I posted a different forum earlier w/ a link to the AJC, but I forgot you had to register...so here's the text of the article for those of you who don't want to.
But, I encourage you all to do so b/c they're online DL coverage on the business page is very detailed.
Delta chronology: Three years of pain
Published on: 09/08/04
Some key events in Delta's three-year slide, which followed several years of strong profits.
Following a run of strong profits in the mid and late '90s, Delta has lost money in 13 of the past 14 quarters. (Figures in parenthesis indicate losses.)
2nd quarter: ($1.96 bil)
1st quarter: ($383 mil)
4th quarter: ($327 mil)
3rd quarter: ($164 mil)
2nd quarter: $184 mil
1st quarter: ($466 mil)
4th quarter: ($363 mil)
3rd quarter: ($326 mil)
2nd quarter: ($186 mil)
1st quarter: ($397 mil)
4th quarter: ($734 mil)
3rd quarter: ($259 mil)
2nd quarter: ($90 mil)
1st quarter: ($122 mil)
April 2001 — Delta posts its first quarterly loss in six years as the economy cools and business travel slows.
June 2001 — Delta and its pilots union sign new contract putting pilots atop industry pay ladder.
Sept. 11, 2001 — Terrorist hijackings temporarily shut down industry and subdue travel demand for rest of year
Sept. 25, 2001 — Delta announces up to 10,000 job cuts, most through voluntary exit offers. American and United have already announced 20,000 job cuts each in wake of 9/11.
January 2002 — Delta posts $1.21 billion loss for 2001.
October 2002 — With no rebound in sight Delta announces up to 7,000 to 8,000 more job cuts. (Later the airline says total job cuts were about 16,000, though headcount didn't fall that much because of hiring at regional subsidiaries.)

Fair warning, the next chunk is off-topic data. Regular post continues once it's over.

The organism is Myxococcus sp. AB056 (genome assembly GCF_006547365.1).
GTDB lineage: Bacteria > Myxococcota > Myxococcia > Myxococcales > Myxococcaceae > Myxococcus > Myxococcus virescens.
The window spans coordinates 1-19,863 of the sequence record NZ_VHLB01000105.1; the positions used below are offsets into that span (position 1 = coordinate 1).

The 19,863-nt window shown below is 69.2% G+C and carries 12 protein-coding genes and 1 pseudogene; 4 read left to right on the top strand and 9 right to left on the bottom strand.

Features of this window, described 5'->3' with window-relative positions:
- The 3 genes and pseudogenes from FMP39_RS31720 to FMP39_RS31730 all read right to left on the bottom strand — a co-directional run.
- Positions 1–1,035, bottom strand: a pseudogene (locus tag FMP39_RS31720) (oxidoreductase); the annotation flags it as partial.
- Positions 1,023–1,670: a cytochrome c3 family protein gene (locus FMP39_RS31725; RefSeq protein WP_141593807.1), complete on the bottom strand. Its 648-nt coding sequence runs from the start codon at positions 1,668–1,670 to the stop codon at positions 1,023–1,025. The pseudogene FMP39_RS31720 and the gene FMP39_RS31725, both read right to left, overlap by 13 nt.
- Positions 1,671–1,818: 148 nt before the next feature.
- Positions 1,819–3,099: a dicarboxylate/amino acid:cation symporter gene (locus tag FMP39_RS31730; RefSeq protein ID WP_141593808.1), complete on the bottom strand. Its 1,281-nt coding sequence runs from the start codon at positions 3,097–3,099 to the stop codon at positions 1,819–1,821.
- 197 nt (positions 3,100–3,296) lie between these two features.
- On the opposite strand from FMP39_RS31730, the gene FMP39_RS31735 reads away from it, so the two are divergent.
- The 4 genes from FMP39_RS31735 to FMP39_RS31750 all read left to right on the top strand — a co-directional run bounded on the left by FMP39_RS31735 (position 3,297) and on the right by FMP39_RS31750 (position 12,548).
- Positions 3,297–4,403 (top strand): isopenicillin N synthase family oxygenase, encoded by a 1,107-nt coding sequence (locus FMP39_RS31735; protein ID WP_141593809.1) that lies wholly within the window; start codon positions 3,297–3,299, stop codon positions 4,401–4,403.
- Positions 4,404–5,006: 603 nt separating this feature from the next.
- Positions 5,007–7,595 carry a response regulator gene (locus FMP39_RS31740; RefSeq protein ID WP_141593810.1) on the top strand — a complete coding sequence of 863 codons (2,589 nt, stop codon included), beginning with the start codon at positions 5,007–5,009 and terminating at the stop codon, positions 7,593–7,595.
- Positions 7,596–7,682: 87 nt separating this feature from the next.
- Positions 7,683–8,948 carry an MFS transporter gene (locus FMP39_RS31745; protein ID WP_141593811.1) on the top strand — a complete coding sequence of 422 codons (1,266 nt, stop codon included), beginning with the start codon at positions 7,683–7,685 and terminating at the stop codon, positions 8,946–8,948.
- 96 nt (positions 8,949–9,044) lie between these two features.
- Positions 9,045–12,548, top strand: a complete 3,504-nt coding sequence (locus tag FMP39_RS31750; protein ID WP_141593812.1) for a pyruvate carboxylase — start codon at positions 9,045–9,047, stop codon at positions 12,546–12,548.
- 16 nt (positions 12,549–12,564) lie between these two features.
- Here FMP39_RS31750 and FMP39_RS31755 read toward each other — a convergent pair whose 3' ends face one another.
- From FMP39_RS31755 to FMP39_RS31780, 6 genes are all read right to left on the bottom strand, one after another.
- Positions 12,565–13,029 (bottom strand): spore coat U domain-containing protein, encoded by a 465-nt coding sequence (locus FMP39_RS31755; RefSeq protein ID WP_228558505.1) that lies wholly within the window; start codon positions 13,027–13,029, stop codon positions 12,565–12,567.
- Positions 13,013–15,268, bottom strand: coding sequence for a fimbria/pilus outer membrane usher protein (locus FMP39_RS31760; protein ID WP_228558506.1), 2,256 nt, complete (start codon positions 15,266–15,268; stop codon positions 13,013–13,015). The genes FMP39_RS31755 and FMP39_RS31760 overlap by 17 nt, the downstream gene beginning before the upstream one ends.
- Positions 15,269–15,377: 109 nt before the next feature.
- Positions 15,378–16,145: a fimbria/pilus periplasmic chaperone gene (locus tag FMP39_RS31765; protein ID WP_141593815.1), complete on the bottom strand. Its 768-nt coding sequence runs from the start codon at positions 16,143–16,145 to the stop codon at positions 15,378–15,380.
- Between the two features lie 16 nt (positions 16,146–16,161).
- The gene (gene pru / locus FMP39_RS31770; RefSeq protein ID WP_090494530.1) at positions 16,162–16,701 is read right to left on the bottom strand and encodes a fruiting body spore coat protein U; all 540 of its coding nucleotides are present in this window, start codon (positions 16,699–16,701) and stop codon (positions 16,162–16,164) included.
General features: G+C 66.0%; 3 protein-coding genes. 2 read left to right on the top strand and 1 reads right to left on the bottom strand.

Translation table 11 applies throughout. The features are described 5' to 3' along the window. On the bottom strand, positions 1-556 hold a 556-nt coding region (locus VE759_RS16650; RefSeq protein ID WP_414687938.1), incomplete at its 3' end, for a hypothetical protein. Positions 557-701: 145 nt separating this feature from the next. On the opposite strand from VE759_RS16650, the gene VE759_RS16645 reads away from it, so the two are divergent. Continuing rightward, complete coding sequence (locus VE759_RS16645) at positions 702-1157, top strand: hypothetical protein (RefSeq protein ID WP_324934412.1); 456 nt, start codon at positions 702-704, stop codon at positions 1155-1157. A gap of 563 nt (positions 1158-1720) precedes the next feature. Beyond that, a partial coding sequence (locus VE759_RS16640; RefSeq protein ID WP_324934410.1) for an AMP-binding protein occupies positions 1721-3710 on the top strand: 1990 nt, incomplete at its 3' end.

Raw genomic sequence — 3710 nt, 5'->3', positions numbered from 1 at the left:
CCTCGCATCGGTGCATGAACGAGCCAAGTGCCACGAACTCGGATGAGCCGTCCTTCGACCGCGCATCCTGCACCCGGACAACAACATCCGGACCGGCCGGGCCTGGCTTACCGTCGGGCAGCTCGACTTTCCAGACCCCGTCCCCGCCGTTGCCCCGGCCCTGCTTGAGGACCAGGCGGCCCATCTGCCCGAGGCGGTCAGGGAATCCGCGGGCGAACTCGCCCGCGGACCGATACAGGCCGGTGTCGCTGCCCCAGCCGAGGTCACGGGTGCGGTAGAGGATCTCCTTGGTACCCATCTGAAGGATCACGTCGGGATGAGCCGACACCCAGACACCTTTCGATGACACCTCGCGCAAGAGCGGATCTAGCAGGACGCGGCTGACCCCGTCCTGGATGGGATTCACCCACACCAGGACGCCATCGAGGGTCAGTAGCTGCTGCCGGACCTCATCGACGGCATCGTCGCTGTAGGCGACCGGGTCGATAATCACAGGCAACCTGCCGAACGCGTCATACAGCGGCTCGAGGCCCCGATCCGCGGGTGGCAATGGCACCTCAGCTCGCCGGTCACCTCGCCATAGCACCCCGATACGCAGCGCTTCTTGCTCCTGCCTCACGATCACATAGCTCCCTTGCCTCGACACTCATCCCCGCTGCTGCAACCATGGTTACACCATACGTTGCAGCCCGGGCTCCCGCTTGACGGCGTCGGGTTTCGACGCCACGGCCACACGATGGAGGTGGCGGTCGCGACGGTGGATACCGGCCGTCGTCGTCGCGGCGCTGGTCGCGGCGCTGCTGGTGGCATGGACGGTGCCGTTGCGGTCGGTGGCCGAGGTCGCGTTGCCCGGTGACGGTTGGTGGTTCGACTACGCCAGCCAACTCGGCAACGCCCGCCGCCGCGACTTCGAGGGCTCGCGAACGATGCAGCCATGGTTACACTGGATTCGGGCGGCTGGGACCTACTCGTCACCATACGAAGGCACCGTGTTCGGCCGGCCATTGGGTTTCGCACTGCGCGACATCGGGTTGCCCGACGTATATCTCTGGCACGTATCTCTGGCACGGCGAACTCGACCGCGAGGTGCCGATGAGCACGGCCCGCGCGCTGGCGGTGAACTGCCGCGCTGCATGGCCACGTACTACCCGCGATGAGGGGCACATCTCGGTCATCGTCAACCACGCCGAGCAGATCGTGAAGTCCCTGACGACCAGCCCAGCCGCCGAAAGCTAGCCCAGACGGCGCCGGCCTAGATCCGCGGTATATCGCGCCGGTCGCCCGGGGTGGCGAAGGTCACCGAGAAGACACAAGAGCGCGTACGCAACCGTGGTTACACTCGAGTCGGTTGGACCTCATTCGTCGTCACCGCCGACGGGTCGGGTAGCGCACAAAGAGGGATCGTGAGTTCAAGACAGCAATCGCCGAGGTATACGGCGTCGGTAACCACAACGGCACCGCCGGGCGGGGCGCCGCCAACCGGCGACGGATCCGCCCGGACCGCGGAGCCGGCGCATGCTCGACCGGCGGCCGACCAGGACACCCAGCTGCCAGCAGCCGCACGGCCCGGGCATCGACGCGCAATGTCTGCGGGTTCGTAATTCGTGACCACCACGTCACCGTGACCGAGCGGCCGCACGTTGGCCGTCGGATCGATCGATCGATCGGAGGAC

January 2003 — Delta posts $1.27 billion loss for 2002.
March 2003 — Controversy erupts with disclosures that Delta management, with board approval, spent nearly $43 million in 2002 on executive bonuses and pension trusts, despite huge losses and federal aid.
May 2003 — Delta asks pilots unions for deep cuts in wage rates.
December 2003 — CEO Leo Mullin, hurt by pay controversy and unable to get pilot deal, takes early retirement. He is replaced by longtime board member Gerald Grinstein. Other members of Mullin's team follow in coming months.
January 2004 — Delta posts $773 million loss for 2003. Grinstein orders strategic overhaul.
May — Analysts speculate Delta could follow US Airways and United into Chapter 11 bankruptcy court protection if it cannot cut costs and retool. Company later acknowledges that possibility.
July — Pilots offer concessions worth up to $705 million a year, contingent on cuts from other parties as well; Grinstein responds that Delta must get $1 billion a year.
August — Grinstein briefs board on strategic review that he promises will take Delta into "uncharted airline territory." He releases no details except to say the new plan will mean more job cuts and pay and benefits changes.